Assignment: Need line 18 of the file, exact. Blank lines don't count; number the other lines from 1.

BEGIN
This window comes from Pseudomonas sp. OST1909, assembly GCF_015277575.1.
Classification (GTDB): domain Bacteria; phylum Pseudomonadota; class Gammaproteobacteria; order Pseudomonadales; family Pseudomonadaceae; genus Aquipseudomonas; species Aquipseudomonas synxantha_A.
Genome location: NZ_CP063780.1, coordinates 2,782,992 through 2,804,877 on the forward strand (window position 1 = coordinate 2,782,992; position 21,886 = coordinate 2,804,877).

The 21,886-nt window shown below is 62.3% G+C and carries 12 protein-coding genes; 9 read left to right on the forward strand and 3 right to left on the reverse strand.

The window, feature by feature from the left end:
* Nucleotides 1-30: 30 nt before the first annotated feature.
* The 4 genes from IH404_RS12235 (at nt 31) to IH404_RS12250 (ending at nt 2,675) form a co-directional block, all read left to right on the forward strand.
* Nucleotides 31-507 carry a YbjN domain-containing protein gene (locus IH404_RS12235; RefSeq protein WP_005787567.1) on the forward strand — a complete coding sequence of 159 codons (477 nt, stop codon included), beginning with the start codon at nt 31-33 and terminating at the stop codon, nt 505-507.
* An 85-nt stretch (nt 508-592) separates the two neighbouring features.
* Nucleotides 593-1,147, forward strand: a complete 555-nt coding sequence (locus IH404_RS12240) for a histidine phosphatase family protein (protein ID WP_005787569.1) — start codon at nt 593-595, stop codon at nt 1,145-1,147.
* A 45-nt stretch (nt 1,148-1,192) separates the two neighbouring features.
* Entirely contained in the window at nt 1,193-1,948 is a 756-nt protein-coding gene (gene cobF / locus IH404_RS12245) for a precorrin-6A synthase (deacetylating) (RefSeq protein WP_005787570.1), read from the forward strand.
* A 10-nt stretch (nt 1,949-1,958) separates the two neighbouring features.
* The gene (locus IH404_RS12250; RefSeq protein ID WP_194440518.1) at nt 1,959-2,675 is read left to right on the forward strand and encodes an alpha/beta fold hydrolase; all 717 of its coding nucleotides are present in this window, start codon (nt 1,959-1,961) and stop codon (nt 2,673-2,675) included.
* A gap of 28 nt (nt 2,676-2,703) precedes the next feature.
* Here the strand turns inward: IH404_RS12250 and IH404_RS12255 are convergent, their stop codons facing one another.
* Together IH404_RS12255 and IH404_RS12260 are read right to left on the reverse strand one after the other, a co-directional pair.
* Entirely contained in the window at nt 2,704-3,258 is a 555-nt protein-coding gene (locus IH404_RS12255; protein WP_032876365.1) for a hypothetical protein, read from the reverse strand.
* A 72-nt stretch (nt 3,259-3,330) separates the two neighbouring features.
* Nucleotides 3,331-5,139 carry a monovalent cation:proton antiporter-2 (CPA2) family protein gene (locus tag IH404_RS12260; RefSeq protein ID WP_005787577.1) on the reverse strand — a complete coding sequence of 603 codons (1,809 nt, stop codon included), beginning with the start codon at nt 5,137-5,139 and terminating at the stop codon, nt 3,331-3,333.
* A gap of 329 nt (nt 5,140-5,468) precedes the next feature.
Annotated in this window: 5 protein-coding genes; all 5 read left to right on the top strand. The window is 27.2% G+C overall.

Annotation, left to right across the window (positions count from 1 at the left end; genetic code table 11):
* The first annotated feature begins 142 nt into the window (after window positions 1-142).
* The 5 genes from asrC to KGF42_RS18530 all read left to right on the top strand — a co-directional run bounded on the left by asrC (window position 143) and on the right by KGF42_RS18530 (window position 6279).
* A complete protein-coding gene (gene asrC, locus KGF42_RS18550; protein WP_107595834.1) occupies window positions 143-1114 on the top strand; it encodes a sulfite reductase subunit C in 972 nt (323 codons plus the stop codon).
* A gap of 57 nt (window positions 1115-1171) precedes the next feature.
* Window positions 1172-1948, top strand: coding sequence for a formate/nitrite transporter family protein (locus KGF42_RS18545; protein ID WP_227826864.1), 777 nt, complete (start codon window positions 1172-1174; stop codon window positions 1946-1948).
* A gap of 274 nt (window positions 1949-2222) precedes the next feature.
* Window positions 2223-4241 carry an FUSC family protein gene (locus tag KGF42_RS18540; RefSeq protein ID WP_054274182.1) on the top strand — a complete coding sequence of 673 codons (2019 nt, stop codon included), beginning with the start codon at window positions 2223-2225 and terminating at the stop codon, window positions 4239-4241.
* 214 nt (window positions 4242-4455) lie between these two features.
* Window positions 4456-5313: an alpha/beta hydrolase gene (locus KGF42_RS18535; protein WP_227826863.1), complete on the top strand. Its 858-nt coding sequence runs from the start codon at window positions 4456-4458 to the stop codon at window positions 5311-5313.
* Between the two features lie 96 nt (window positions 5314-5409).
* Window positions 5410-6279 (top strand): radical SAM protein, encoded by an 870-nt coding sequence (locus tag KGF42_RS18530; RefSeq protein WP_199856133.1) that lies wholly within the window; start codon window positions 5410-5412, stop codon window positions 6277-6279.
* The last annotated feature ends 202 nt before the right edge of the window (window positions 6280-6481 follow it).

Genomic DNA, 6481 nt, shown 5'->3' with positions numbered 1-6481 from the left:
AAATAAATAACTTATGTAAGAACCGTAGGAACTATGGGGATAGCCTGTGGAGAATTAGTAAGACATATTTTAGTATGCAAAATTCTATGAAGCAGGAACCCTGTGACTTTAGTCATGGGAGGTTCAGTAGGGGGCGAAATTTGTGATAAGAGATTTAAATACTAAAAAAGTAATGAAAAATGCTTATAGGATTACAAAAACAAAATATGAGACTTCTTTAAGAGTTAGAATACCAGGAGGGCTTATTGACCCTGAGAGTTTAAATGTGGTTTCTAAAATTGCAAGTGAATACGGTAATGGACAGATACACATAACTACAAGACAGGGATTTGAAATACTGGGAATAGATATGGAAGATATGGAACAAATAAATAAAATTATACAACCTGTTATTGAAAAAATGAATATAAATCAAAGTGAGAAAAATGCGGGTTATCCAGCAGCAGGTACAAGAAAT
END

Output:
* Entirely contained in the window at nt 2,704-3,258 is a 555-nt protein-coding gene (locus IH404_RS12255; protein WP_032876365.1) for a hypothetical protein, read from the reverse strand.